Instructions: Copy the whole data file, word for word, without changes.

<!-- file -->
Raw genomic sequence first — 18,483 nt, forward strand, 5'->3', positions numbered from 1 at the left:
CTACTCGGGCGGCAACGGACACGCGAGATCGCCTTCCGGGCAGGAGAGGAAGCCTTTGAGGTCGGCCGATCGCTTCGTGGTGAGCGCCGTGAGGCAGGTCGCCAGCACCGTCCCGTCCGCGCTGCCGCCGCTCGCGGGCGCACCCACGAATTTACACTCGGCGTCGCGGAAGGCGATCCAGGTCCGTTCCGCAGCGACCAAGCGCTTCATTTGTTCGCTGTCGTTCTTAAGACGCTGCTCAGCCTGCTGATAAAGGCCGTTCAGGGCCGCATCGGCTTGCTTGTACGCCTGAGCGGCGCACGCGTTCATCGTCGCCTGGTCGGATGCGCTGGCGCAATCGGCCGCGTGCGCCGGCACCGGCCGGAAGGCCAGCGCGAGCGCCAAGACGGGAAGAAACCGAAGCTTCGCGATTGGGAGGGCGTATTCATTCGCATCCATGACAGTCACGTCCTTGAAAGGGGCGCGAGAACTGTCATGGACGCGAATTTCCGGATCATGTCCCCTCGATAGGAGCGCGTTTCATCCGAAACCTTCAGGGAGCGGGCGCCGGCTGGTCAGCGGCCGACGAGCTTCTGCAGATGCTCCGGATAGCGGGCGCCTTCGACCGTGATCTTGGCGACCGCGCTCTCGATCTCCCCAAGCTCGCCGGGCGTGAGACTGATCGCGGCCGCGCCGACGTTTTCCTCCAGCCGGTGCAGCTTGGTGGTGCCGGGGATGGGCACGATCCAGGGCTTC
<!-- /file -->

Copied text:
Raw genomic sequence first — 18,483 nt, forward strand, 5'->3', positions numbered from 1 at the left:
CTACTCGGGCGGCAACGGACACGCGAGATCGCCTTCCGGGCAGGAGAGGAAGCCTTTGAGGTCGGCCGATCGCTTCGTGGTGAGCGCCGTGAGGCAGGTCGCCAGCACCGTCCCGTCCGCGCTGCCGCCGCTCGCGGGCGCACCCACGAATTTACACTCGGCGTCGCGGAAGGCGATCCAGGTCCGTTCCGCAGCGACCAAGCGCTTCATTTGTTCGCTGTCGTTCTTAAGACGCTGCTCAGCCTGCTGATAAAGGCCGTTCAGGGCCGCATCGGCTTGCTTGTACGCCTGAGCGGCGCACGCGTTCATCGTCGCCTGGTCGGATGCGCTGGCGCAATCGGCCGCGTGCGCCGGCACCGGCCGGAAGGCCAGCGCGAGCGCCAAGACGGGAAGAAACCGAAGCTTCGCGATTGGGAGGGCGTATTCATTCGCATCCATGACAGTCACGTCCTTGAAAGGGGCGCGAGAACTGTCATGGACGCGAATTTCCGGATCATGTCCCCTCGATAGGAGCGCGTTTCATCCGAAACCTTCAGGGAGCGGGCGCCGGCTGGTCAGCGGCCGACGAGCTTCTGCAGATGCTCCGGATAGCGGGCGCCTTCGACCGTGATCTTGGCGACCGCGCTCTCGATCTCCCCAAGCTCGCCGGGCGTGAGACTGATCGCGGCCGCGCCGACGTTTTCCTCCAGCCGGTGCAGCTTGGTGGTGCCGGGGATGGGCACGATCCAGGGCTTC